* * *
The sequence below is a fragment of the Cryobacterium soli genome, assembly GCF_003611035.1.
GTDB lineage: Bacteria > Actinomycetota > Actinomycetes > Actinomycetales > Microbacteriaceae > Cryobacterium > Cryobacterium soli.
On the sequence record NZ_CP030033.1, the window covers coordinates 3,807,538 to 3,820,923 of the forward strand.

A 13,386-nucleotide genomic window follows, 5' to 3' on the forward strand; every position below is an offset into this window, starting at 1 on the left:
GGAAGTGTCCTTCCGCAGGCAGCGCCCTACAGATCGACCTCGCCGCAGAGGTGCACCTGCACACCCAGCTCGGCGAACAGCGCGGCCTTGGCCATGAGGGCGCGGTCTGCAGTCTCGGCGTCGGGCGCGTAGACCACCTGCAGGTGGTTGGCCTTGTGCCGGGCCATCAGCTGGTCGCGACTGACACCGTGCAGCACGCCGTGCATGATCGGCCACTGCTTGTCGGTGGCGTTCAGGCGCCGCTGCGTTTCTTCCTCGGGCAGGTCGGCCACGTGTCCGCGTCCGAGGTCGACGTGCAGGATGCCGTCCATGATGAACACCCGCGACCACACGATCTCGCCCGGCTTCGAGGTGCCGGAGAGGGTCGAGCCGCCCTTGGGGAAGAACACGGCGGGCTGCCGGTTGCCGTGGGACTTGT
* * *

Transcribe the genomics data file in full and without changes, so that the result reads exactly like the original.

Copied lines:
The sequence below is a fragment of the Cryobacterium soli genome, assembly GCF_003611035.1.
GTDB lineage: Bacteria > Actinomycetota > Actinomycetes > Actinomycetales > Microbacteriaceae > Cryobacterium > Cryobacterium soli.
On the sequence record NZ_CP030033.1, the window covers coordinates 3,807,538 to 3,820,923 of the forward strand.

A 13,386-nucleotide genomic window follows, 5' to 3' on the forward strand; every position below is an offset into this window, starting at 1 on the left:
GGAAGTGTCCTTCCGCAGGCAGCGCCCTACAGATCGACCTCGCCGCAGAGGTGCACCTGCACACCCAGCTCGGCGAACAGCGCGGCCTTGGCCATGAGGGCGCGGTCTGCAGTCTCGGCGTCGGGCGCGTAGACCACCTGCAGGTGGTTGGCCTTGTGCCGGGCCATCAGCTGGTCGCGACTGACACCGTGCAGCACGCCGTGCATGATCGGCCACTGCTTGTCGGTGGCGTTCAGGCGCCGCTGCGTTTCTTCCTCGGGCAGGTCGGCCACGTGTCCGCGTCCGAGGTCGACGTGCAGGATGCCGTCCATGATGAACACCCGCGACCACACGATCTCGCCCGGCTTCGAGGTGCCGGAGAGGGTCGAGCCGCCCTTGGGGAAGAACACGGCGGGCTGCCGGTTGCCGTGGGACTTGT